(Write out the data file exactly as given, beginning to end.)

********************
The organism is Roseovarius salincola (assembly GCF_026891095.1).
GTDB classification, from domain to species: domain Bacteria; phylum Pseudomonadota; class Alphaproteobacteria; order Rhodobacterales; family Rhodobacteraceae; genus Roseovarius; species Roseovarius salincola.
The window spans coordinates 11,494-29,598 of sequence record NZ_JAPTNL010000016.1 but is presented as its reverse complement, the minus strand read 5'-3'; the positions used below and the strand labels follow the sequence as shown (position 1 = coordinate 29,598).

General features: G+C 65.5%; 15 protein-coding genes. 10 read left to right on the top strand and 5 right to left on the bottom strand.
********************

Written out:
The organism is Roseovarius salincola (assembly GCF_026891095.1).
GTDB classification, from domain to species: domain Bacteria; phylum Pseudomonadota; class Alphaproteobacteria; order Rhodobacterales; family Rhodobacteraceae; genus Roseovarius; species Roseovarius salincola.
The window spans coordinates 11,494-29,598 of sequence record NZ_JAPTNL010000016.1 but is presented as its reverse complement, the minus strand read 5'-3'; the positions used below and the strand labels follow the sequence as shown (position 1 = coordinate 29,598).

General features: G+C 65.5%; 15 protein-coding genes. 10 read left to right on the top strand and 5 right to left on the bottom strand.